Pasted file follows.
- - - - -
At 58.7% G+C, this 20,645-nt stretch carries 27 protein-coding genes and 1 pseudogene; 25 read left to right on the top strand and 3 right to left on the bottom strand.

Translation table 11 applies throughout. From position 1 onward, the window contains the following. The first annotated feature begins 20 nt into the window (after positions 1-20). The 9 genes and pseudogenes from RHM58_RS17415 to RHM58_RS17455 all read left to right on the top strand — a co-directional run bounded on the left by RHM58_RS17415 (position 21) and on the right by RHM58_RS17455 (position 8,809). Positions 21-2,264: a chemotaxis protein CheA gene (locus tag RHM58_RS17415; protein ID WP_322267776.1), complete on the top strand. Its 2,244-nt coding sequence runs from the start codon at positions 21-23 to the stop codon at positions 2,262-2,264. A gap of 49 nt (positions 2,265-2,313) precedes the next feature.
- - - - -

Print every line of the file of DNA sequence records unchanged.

At 58.7% G+C, this 20,645-nt stretch carries 27 protein-coding genes and 1 pseudogene; 25 read left to right on the top strand and 3 right to left on the bottom strand.

Translation table 11 applies throughout. From position 1 onward, the window contains the following. The first annotated feature begins 20 nt into the window (after positions 1-20). The 9 genes and pseudogenes from RHM58_RS17415 to RHM58_RS17455 all read left to right on the top strand — a co-directional run bounded on the left by RHM58_RS17415 (position 21) and on the right by RHM58_RS17455 (position 8,809). Positions 21-2,264: a chemotaxis protein CheA gene (locus tag RHM58_RS17415; protein ID WP_322267776.1), complete on the top strand. Its 2,244-nt coding sequence runs from the start codon at positions 21-23 to the stop codon at positions 2,262-2,264. A gap of 49 nt (positions 2,265-2,313) precedes the next feature.